It’s time to pay a brief visit to Botusfleming, one of Cornwall’s lesser-known parishes. The name does not imply a medieval Flemish connection: before the 1300s the parish was called Botflumyet or Botflumet, a Cornish placename. Although the meaning of Flumet is unclear, it’s most likely to be a personal name, so the parish was in the 800s or 900s Flumet’s dwelling or holding.
What is known is that Botusfleming, wedged between the River Lynher and a creek of the Tamar, was a small, rural parish, home to 247 people in 1851. Almost 60 per cent of its 51 households earned their living from the farms of the parish. Not a place on the tourist trail, the latest edition of Pevsner’s Buildings of Cornwall dismisses the church as ‘nothing special’, although it does note the ‘smart’ eighteenth century house of Moditonham, home at one point to Michael Loam, inventor of the man engine. However, it does not mention Botusfleming’s famed cherry orchards, which survived to the 1940s.
Botusfleming supplied just two children to the Victorian Lives database, both daughters of farmers and both surviving into the 1890s. Mary Jane Broad’s father farmed a substantial holding of over 200 acres at Marraborough in the parish in 1861. He was wealthy enough to employ a governess to educate Mary and her siblings.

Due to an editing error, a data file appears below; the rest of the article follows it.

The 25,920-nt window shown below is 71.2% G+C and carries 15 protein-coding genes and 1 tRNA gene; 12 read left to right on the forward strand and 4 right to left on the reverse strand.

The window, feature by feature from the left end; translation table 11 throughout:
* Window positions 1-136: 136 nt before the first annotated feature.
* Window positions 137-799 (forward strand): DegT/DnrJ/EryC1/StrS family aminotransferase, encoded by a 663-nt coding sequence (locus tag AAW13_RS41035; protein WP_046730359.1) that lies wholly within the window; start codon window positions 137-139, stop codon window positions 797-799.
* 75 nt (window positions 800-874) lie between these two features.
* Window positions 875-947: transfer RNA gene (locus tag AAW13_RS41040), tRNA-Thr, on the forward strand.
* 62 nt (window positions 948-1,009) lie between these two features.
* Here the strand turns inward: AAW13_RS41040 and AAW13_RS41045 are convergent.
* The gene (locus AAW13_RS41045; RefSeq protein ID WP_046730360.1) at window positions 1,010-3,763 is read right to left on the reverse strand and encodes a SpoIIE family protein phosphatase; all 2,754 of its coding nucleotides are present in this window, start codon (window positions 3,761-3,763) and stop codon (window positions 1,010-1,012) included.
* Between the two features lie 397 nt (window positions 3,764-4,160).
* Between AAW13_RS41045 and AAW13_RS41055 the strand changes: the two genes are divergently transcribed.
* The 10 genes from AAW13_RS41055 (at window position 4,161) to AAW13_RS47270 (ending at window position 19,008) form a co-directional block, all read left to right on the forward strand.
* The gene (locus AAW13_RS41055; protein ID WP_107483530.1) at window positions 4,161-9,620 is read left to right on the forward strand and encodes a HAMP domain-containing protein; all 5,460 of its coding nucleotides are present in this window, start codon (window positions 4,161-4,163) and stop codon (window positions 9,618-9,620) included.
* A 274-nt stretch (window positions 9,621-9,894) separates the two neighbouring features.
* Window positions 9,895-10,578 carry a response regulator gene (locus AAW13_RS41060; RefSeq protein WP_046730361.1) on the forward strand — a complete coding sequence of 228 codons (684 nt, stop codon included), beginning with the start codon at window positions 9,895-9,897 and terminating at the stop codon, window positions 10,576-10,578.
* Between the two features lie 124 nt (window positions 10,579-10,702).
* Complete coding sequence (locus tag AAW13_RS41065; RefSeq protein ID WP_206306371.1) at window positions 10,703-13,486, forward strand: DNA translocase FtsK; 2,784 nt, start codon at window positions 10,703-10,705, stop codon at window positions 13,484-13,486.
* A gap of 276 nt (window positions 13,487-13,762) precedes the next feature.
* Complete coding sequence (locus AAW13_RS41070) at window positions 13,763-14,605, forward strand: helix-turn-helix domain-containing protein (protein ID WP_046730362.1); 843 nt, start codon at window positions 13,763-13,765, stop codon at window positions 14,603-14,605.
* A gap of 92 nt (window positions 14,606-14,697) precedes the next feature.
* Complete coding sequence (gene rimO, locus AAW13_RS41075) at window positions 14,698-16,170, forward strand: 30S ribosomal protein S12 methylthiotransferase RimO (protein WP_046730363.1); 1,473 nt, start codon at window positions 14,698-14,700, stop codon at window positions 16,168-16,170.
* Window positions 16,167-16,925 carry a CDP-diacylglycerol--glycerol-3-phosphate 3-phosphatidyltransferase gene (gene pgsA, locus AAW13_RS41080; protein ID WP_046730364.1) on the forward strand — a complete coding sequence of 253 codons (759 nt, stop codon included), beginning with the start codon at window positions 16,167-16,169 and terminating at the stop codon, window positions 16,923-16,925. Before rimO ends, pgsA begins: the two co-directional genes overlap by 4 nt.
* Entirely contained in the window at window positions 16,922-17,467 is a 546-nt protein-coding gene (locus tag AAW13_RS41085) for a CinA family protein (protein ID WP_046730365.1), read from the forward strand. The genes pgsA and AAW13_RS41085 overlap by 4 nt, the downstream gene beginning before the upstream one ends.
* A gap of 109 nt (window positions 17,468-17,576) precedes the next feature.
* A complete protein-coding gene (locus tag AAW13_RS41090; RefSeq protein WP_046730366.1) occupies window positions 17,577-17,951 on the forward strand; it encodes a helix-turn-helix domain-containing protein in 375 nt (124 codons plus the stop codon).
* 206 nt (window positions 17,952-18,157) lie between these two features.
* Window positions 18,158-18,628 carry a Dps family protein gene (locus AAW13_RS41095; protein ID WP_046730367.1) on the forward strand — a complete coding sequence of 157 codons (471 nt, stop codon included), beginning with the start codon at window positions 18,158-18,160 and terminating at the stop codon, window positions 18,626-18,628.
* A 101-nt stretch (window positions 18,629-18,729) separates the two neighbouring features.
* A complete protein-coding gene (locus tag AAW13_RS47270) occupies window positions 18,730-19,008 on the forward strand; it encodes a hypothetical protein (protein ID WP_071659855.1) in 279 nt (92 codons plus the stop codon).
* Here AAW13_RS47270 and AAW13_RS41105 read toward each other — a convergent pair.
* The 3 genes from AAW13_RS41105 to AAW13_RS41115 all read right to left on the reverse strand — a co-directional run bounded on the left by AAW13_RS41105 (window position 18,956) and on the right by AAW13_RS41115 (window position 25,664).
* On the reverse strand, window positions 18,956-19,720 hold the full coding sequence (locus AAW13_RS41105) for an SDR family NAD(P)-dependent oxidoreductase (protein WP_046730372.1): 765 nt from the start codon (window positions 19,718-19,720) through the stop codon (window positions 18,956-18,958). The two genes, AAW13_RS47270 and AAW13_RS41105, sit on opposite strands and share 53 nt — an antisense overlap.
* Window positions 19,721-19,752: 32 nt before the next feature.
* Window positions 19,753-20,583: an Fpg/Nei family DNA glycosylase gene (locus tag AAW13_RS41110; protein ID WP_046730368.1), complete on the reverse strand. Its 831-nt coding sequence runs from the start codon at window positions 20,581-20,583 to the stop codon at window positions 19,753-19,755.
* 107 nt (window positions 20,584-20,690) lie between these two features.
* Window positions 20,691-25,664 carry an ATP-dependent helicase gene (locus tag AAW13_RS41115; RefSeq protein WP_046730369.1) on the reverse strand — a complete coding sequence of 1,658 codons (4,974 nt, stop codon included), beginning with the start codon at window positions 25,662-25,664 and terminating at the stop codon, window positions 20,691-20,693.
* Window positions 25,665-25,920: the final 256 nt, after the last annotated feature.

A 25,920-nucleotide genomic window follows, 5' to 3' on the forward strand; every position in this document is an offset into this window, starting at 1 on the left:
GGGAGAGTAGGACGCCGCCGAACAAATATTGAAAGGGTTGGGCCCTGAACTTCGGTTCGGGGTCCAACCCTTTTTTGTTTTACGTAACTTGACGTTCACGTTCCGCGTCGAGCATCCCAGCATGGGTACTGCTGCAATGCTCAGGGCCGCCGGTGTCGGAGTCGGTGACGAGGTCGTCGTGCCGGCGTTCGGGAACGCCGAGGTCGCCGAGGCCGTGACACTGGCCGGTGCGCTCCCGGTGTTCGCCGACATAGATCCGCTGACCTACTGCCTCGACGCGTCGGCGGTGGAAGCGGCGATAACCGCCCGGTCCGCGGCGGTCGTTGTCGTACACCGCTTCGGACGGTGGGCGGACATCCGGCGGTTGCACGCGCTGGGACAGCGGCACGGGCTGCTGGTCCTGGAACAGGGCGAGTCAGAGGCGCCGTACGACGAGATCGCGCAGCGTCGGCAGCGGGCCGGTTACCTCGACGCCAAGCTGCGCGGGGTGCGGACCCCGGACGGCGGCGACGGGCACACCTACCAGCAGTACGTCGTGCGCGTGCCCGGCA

He was also quite ready to move and try another farm. in 1851 the family was farming at Clynick in St Germans and then later in 1871 at Cadnacott a few miles west in Liskeard parish. In 1878 Mary left the family home on marrying George Brown. George was a shoemaker and Mary exchanged her rural life for one in Fore Street, Callington, George’s home town. George was clearly a notch above the average shoemaker and by 1891 was employing other shoemakers.
Janet Wright was also a farmer’s daughter, but her father Francis farmed just 14 acres near Botusfleming village in 1851. By 1861 Francis, in his 50s in 1851, was dead, leaving his widow to survive helped by the earnings of the older children. That did not include Janet who was still at school. Ten years later she, with two brothers, had moved to Tideford in St Germans parish, to help her widowed aunt, who was farming 120 acres there. Janet remained at her aunt’s farm until at least 1891, being described in that census as a ‘farmer’s assistant’.
One thought on “Botusfleming: cherry village”
Well, a new place also for me, would love to visit.
The article also shows that women could be major farmers. This is so often an untold story.
Love this series!